While at the time this was very interesting and I did indeed have a small business – this blog – the revenue was so low it didn’t even cover my expenses. The last thing I needed was a new, even if deductible, expense.
So this all got tucked away into my memory banks and had been rattling around there for the last few years, until a couple of months back. Then, three more things occurred to me:
- The Tax Cuts and Jobs Act (TCJA) of 2017 dramatically raised the standard deduction. It is now $12,400 for singles and $24,800 for those married and filing jointly. To be clear, this is great for us taxpayers. But it does reduce the potential tax savings of your charitable contributions, and that makes the sponsorship idea all the more attractive.
- With the growth of my blog and my efforts to monetize it, along with the royalties from The Simple Path to Wealth, my little business is now solidly profitable and in the position to help me give away even more money than before.
- My respect and enthusiasm for the work Linda and her team do at Adopt-a-Native-Elder has only grown through the years and I wanted to expand my support.
With that in mind, in April I sent Linda the following email:
The XX XXXXXXX Charitable Fund
More on Adopt-a-Native-Elder
Ordinarily, I don’t like to talk about the specifics of my charitable giving and never have before.* While the religion didn’t stick, some of the teachings from my Catholic upbringing did. Like this one:
Matthew 6:3 (King James Version): “But when thou doest alms, let not thy left hand know what thy right hand doeth.”
As phrases.org.uk explains:
That meaning alluded to the wisdom of not giving oneself credit for providing charity to others – just give and forget about it. That view was reiterated by Henry Thoreau in his Walden; or life in the woods, 1854:
“If you should ever be betrayed into any of these philanthropies, do not let your left hand know what your right hand does, for it is not worth knowing.”
While that always made sense to me, in this post I have crossed the line in the interest of explaining this sponsorship/giving/tax technique. Since I have, I may as well take it a step further.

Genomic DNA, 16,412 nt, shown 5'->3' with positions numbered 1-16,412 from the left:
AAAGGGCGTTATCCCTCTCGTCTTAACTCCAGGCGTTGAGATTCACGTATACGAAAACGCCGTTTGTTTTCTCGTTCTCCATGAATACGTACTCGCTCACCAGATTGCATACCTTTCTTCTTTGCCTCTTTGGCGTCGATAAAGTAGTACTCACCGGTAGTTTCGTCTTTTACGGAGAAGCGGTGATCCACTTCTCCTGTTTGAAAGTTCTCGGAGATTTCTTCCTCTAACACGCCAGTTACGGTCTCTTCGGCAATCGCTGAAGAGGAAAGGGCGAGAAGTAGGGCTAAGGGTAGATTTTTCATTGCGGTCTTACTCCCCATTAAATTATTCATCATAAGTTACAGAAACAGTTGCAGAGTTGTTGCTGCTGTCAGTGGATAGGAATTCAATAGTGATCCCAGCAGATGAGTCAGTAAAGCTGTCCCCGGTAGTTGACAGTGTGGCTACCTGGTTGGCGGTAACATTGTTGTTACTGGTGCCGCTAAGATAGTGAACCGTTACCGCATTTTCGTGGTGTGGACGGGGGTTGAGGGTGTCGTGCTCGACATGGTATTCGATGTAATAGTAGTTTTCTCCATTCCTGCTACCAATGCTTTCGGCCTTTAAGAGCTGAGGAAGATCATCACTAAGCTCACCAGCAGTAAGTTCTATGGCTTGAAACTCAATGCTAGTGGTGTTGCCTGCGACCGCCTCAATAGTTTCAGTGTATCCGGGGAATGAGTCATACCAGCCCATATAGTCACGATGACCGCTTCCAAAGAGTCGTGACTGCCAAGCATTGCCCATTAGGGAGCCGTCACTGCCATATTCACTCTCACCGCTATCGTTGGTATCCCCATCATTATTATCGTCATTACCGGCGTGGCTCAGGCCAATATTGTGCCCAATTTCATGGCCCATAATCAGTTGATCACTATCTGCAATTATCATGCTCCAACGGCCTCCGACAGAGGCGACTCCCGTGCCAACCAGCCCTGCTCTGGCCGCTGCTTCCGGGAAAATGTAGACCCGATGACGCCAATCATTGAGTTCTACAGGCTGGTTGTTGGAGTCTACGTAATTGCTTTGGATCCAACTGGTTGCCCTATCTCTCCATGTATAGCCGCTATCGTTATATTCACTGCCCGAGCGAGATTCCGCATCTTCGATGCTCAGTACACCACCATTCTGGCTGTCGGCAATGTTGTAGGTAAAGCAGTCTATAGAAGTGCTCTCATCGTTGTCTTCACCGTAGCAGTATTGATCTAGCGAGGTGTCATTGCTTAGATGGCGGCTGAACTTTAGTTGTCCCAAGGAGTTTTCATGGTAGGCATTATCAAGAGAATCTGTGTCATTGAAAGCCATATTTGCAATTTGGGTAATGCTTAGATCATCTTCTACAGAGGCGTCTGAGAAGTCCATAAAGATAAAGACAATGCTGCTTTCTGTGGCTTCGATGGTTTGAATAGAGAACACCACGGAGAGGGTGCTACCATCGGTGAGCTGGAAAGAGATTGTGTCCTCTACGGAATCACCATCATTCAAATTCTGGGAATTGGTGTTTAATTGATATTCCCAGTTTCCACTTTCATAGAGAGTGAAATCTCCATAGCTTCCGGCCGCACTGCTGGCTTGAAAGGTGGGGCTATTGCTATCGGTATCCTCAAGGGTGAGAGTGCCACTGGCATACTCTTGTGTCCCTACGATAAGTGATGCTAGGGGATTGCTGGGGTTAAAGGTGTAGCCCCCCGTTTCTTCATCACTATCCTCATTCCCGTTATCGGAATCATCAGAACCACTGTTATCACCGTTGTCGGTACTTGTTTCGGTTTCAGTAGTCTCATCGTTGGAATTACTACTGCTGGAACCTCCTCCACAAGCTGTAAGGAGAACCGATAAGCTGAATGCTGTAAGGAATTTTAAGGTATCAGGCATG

Not only is Adopt-a-Native-Elder incredibly responsible and effective in using the money folks like us contribute, the need is great. Especially in this time of Covid-19.
In one of our conversations, Linda shared with me that the Navajo Reservation is the single most hard hit population in our country with this virus. Seems when the economy shut down, many young Navajos working off the Res were among the first to be laid off. Before the risk was fully understood, they returned to their families many of whom live in multi-generational households. The virus, of course, loved this.
Sure enough, shortly after Linda gave me an insiders look, this tragedy showed up in the news:
“TUESDAY, June 9, 2020 (HealthDay News) — The U.S. center hardest hit by COVID-19 isn’t headline-grabbing New York City; it’s the Navajo Nation in the American southwest…”
If you are looking for a new charity to support, this is a great one. Mostly they focus on delivering food, wood stoves, firewood and helping the Elders sell their hand woven blankets and other goods.
Tell Linda I sent you!
*This should in no way be taken as a criticism of those who do talk about their charitable activities. There are many benefits to sharing those, not the least of which is lighting the way for me to share this story with you.